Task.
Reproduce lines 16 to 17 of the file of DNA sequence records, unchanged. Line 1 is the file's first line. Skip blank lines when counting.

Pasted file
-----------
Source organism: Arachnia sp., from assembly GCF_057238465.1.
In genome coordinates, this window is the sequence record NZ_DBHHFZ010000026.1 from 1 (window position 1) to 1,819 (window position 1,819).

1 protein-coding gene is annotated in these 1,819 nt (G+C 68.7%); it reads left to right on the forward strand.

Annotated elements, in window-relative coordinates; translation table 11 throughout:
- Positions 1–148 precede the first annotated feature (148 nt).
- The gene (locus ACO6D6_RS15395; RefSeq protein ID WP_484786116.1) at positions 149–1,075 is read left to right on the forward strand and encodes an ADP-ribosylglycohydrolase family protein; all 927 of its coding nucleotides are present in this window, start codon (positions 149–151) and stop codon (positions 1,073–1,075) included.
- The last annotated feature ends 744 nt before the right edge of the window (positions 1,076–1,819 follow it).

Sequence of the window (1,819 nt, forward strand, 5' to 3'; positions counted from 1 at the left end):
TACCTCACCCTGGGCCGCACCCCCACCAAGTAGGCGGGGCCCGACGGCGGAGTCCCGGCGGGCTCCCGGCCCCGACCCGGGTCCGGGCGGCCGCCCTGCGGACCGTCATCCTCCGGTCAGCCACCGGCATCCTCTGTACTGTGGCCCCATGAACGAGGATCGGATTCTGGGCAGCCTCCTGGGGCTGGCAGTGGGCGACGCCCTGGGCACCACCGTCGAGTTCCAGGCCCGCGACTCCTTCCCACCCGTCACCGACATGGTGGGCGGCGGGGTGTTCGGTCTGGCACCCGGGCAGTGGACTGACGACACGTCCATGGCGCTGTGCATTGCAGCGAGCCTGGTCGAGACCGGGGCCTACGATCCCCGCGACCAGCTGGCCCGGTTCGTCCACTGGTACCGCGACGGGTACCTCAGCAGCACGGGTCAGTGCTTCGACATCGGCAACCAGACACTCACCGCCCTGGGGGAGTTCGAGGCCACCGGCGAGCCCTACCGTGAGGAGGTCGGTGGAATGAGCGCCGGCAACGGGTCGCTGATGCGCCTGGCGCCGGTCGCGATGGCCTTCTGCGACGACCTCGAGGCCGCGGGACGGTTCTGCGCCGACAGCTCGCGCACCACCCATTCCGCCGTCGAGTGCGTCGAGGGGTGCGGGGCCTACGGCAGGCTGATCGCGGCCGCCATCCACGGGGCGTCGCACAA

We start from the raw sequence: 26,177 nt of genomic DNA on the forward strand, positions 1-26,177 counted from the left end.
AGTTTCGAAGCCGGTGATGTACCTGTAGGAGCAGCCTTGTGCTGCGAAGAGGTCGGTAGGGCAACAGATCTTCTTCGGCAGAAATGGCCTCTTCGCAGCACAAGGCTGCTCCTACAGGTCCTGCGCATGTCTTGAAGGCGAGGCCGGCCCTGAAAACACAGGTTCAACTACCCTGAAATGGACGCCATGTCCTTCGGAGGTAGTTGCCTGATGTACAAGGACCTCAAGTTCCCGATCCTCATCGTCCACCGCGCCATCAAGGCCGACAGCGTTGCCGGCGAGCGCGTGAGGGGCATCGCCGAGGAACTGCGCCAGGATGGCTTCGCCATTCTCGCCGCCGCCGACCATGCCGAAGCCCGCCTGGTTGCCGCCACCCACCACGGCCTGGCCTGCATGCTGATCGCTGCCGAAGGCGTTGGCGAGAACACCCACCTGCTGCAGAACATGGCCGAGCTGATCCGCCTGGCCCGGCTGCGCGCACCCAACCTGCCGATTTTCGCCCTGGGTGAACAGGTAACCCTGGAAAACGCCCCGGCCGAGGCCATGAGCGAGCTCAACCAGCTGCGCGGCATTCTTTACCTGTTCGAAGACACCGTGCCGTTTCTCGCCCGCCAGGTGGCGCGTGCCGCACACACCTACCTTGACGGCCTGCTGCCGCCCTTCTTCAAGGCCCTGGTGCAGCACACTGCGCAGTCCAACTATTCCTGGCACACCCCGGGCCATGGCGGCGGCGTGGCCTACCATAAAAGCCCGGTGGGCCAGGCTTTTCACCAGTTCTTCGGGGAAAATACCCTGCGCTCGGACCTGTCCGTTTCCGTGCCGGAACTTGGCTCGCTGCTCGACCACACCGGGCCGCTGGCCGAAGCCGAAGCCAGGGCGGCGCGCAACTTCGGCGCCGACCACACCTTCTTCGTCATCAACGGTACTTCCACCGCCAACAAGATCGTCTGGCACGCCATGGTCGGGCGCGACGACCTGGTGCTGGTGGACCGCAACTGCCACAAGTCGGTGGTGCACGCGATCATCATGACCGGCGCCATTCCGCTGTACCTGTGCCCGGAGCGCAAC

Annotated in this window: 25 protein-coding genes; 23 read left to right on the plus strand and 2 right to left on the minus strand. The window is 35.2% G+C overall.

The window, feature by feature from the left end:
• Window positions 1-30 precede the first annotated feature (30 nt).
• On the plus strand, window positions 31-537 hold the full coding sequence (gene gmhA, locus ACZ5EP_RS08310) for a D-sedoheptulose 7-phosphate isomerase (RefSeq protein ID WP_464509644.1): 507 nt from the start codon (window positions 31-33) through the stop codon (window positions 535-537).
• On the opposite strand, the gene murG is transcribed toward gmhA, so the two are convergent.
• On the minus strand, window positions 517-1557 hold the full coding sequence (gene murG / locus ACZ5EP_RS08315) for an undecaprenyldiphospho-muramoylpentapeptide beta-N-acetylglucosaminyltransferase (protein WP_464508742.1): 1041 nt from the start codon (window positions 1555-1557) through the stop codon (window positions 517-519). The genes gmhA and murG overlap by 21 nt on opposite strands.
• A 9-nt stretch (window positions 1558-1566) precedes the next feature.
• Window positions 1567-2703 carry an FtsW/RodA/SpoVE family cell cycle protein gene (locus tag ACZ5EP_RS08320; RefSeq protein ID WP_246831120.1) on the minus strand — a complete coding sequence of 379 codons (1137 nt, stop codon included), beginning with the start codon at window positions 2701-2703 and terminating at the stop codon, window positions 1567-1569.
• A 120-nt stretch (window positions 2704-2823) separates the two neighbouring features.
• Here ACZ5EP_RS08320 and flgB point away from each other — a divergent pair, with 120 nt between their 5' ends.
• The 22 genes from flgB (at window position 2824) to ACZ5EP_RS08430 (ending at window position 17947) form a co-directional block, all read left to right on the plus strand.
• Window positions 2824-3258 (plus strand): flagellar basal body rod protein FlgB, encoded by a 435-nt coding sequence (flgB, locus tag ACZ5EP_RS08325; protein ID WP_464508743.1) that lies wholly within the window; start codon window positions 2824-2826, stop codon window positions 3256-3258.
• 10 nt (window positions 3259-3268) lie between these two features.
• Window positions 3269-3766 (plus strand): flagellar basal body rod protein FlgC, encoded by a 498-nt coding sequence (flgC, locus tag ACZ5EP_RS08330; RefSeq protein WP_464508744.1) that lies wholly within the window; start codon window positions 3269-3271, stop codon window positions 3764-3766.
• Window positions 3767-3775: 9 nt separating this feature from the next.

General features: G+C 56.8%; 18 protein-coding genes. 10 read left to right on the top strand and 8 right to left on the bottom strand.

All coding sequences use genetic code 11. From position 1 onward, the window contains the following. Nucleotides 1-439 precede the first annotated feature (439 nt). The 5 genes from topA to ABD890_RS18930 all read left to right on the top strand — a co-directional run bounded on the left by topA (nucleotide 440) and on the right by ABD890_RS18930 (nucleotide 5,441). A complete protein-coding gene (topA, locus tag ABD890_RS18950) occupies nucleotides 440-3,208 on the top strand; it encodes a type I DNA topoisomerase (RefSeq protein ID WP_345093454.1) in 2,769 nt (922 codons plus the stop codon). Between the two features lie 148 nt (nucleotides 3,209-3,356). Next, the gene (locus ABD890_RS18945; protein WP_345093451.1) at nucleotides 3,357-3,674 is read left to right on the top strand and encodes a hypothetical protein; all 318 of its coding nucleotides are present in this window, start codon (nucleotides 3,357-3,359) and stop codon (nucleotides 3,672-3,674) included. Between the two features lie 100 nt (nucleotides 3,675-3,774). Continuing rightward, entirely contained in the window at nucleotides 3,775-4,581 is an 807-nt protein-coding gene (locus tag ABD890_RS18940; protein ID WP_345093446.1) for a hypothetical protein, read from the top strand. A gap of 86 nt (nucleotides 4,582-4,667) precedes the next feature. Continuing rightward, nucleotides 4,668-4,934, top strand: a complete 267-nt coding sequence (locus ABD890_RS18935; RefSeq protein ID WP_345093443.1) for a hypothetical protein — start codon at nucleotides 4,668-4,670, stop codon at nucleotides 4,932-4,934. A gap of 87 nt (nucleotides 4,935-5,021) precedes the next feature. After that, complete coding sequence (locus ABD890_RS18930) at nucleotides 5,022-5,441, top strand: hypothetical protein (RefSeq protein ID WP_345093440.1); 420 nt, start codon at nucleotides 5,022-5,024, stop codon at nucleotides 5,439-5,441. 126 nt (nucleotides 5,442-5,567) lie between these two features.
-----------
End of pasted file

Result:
• On the opposite strand, the gene murG is transcribed toward gmhA, so the two are convergent.
• On the minus strand, window positions 517-1557 hold the full coding sequence (gene murG / locus ACZ5EP_RS08315) for an undecaprenyldiphospho-muramoylpentapeptide beta-N-acetylglucosaminyltransferase (protein WP_464508742.1): 1041 nt from the start codon (window positions 1555-1557) through the stop codon (window positions 517-519). The genes gmhA and murG overlap by 21 nt on opposite strands.